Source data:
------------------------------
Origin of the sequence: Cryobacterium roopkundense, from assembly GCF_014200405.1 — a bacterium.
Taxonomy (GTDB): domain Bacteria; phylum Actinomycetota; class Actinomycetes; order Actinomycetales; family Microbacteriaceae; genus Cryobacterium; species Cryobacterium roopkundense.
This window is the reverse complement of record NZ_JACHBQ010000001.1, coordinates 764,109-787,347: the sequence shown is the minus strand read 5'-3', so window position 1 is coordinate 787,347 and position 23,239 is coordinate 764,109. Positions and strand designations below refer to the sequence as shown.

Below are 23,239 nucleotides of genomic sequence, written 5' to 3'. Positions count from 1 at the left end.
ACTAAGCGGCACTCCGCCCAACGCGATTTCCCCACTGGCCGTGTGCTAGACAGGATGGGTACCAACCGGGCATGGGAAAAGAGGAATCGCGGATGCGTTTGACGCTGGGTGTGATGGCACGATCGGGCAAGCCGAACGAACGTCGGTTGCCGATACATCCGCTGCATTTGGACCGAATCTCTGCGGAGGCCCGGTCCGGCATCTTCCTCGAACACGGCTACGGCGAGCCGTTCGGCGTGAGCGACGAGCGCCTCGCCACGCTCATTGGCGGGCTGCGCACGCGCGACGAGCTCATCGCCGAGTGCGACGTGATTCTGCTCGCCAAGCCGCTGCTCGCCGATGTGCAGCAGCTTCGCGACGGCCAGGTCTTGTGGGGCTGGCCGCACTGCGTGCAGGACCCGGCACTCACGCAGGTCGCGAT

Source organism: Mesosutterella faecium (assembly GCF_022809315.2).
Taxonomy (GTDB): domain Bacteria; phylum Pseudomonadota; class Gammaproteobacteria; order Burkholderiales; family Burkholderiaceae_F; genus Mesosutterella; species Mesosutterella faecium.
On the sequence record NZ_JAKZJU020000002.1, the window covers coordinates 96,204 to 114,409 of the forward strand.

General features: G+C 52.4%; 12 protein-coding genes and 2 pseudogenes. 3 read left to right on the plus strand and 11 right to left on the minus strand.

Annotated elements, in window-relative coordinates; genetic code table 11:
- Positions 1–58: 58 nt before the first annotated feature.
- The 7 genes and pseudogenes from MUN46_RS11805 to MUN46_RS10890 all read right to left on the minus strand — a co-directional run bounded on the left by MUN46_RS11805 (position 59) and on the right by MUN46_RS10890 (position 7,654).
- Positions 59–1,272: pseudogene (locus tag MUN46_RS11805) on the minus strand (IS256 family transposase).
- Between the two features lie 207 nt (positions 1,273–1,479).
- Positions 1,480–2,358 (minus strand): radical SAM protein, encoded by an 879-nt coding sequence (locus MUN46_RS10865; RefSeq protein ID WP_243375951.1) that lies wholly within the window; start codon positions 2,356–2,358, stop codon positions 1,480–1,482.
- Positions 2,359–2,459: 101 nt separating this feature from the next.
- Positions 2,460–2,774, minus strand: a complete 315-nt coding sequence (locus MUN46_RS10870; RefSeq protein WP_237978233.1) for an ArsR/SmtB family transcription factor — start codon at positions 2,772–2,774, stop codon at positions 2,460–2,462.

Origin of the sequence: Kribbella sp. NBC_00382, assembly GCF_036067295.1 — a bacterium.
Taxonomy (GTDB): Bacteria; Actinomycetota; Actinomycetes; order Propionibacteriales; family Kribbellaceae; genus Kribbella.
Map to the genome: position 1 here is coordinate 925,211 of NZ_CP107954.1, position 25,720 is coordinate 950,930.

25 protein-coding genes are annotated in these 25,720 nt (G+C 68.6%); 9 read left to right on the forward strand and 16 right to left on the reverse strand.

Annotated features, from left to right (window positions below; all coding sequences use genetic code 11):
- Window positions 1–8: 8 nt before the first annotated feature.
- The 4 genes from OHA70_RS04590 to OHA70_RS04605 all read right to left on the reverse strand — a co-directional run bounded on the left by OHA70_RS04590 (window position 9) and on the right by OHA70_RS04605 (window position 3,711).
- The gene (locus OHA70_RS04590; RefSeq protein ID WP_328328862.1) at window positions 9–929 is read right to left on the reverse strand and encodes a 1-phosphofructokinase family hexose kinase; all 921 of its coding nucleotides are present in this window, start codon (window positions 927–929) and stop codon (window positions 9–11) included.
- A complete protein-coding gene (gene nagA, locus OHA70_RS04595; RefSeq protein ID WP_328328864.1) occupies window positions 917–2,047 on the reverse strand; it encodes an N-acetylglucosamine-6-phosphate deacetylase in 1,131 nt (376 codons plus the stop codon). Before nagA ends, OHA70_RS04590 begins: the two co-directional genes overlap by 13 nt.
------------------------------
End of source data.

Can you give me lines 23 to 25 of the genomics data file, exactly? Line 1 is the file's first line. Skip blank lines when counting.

- Window positions 1–8: 8 nt before the first annotated feature.
- The 4 genes from OHA70_RS04590 to OHA70_RS04605 all read right to left on the reverse strand — a co-directional run bounded on the left by OHA70_RS04590 (window position 9) and on the right by OHA70_RS04605 (window position 3,711).
- The gene (locus OHA70_RS04590; RefSeq protein ID WP_328328862.1) at window positions 9–929 is read right to left on the reverse strand and encodes a 1-phosphofructokinase family hexose kinase; all 921 of its coding nucleotides are present in this window, start codon (window positions 927–929) and stop codon (window positions 9–11) included.